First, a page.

By Cindy Liu, Texas MBA at Houston Class of 2014
As part of our education to understand conducting business internationally, nineteen Texas MBA students participated in the global trip to Ghana during the second week of December 2012. During this action-packed week, we visited three cities: Accra, Kumasi, and Cape Coast.
We departed Friday, December 7 and arrived in Accra on the 8th. Our stopover at Amsterdam was fun but cold. Warm and extremely humid weather greets us at the Kotoka International Airport in Accra. Everyone gets their luggage successfully at the chaotic baggage claim. We hop on the hotel shuttle and thus the first eventful night in Ghana ends.
Sunday the 9th begins with a scrumptious breakfast of kelewele (spicy fried plantains), fried rice, stir-fried mushrooms, and other western foods. We decide to kill time before checking into our next hotel that is arranged by the program to visit the Mall of Accra, which was a 10-minute drive. It wasn’t very different from any mall in America except for the different stores. People filled up the mall after morning church service ended at noon. We eventually left and moved over to the other hotel, where we met with the rest of the group for an orientation meeting. The group then departed for Oxford Street, a local hangout for American food at Frankie’s, at the suggestion of our tour guide, Awuku, to ease our stomachs. Half of us stuck around to walk the strip to take in the sights and half retired at the hotel.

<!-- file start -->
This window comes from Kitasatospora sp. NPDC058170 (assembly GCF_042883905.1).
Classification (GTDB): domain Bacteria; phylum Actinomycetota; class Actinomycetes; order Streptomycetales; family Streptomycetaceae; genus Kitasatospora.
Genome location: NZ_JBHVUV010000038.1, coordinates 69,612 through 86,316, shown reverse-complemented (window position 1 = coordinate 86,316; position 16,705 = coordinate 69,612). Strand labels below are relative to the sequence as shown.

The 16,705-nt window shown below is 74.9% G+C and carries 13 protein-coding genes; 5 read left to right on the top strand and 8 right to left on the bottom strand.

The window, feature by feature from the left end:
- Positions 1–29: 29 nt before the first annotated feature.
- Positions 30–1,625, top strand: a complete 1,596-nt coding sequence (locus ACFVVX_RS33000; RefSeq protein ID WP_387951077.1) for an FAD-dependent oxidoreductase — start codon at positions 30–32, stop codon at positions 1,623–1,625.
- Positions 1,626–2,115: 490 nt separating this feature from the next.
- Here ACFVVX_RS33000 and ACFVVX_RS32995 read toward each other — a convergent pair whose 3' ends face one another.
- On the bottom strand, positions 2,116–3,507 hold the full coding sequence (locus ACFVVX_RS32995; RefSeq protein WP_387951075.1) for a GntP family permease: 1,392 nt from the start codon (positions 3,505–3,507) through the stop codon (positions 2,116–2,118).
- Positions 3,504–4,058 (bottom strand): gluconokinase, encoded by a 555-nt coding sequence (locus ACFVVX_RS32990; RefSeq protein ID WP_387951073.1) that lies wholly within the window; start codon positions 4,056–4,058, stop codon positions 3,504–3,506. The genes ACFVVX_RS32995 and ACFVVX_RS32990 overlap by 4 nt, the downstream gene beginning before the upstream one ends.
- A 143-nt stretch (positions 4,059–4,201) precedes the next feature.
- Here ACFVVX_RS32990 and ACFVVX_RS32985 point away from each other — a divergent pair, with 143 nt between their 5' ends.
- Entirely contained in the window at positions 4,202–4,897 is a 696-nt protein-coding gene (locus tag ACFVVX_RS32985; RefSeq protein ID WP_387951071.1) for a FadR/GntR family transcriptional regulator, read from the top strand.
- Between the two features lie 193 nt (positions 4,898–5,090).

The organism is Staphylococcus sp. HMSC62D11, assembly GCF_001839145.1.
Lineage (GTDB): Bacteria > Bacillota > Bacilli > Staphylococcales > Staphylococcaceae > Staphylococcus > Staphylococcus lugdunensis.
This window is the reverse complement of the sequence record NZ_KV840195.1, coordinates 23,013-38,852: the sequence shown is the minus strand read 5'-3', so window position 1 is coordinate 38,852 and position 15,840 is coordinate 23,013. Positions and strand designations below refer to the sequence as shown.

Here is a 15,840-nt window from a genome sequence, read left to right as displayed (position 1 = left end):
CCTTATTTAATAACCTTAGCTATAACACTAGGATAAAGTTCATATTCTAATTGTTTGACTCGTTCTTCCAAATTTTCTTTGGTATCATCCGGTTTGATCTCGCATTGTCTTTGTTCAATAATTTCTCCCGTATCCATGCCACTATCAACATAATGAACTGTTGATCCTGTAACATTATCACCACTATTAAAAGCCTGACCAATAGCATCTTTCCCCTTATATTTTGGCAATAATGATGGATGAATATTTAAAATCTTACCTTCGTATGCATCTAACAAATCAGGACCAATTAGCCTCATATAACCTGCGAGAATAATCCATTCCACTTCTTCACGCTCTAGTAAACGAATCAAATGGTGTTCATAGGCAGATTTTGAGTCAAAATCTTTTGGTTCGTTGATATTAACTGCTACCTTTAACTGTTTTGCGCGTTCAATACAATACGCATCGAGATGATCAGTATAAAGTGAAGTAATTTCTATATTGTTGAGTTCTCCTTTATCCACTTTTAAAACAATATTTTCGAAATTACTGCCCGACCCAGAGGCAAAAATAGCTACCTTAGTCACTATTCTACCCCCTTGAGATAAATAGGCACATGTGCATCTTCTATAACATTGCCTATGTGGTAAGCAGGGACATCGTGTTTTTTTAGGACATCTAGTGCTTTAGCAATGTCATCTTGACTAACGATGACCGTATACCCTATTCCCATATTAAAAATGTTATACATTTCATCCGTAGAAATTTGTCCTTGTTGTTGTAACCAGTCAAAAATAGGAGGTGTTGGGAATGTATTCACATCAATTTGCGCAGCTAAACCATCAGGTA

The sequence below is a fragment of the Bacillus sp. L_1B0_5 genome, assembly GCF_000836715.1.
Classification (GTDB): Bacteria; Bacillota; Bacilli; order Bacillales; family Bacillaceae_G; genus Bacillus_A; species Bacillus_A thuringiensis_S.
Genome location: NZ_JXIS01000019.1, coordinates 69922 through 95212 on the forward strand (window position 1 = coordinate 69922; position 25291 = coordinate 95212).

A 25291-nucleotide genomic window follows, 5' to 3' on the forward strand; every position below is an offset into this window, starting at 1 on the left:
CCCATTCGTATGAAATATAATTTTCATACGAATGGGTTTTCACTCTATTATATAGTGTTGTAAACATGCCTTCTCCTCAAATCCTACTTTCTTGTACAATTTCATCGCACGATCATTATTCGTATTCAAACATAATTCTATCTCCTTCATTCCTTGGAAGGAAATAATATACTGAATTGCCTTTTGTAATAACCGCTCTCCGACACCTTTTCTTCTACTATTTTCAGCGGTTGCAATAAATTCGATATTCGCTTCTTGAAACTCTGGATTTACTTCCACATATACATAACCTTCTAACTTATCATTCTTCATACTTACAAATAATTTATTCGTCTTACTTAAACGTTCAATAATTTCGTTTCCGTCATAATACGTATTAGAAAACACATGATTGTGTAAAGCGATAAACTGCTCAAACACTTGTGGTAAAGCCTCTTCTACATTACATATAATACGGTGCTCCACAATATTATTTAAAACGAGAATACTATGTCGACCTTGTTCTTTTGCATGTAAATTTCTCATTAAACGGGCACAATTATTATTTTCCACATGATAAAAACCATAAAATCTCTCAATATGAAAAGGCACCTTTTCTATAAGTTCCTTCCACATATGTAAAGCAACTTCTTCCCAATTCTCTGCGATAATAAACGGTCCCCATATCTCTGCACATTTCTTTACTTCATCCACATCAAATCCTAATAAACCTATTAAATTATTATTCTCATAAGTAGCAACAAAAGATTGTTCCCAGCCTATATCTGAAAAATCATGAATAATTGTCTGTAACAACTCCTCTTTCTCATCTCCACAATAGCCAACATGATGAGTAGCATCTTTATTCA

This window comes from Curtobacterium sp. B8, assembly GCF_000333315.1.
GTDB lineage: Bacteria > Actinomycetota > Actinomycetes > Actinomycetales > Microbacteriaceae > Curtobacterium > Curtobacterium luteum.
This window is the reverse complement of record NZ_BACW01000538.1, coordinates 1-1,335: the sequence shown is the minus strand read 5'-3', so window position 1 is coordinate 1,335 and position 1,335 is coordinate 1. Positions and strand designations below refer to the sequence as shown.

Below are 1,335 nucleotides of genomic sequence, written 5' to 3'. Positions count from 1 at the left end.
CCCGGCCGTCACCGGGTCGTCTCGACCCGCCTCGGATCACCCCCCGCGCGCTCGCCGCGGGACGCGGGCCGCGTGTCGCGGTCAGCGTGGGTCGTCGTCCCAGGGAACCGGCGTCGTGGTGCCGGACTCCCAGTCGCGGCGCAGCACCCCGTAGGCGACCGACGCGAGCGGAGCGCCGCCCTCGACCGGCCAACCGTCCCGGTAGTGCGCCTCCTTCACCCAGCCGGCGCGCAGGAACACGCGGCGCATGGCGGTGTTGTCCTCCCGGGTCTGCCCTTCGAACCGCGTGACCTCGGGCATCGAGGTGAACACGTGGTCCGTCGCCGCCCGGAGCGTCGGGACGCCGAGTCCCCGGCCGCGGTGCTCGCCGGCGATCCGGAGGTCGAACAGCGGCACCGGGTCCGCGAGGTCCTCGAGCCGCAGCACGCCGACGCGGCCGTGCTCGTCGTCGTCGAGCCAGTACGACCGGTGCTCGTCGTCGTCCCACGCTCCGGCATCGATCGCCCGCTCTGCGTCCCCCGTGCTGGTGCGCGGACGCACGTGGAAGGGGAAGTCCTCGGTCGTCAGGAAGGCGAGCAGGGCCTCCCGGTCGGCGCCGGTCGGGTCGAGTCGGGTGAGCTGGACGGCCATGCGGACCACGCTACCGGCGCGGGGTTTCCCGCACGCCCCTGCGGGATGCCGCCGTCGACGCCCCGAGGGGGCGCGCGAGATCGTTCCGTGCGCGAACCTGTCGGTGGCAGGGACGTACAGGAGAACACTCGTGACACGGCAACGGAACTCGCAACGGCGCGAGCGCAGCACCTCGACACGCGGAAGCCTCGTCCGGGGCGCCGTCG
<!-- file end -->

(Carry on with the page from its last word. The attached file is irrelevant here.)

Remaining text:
My overall impressions are that Ghanaians are very friendly and that Accra is a clean and peaceful city. They had their national elections today but no clear results yet due to the close race.
Monday the 10th was a full day of sightseeing in Accra, Ghana’s capital. We drove around town while Awuku explained the history of the city and the country to us. Our first stop was at the Kwame Nkrumah Memorial Park, which commemorates the man who helped Ghana claim its independence from British rule in 1957. Next, we stopped at an open-air market for an opportunity to purchase traditional Ghanaian arts and crafts using our negotiation skills. We then stopped at the Artist Alliance Gallery to admire professional artworks. Lunch was traditional Ghanaian fare that we had been anxiously waiting to try, which was delicious as expected. We then drove around the city some more and saw the Black Star Square, which was erected to celebrate Ghana’s independence. We also passed by the American embassy, which was massive. We then spent some time at the W.E.B. Dubois Center for Pan African Culture, which honors this African American man who fought for equality for blacks and was a good friend and mentor of Kwame Nkrumah. Before returning to the hotel, we drove around University of Accra campus, which sits atop a hill and has a good view of the city below. The day isn’t over yet; we were treated to a welcome Ghanaian dinner, accompanied by a traditional West African dance show, in which many of the students participated!
Days 4 & 5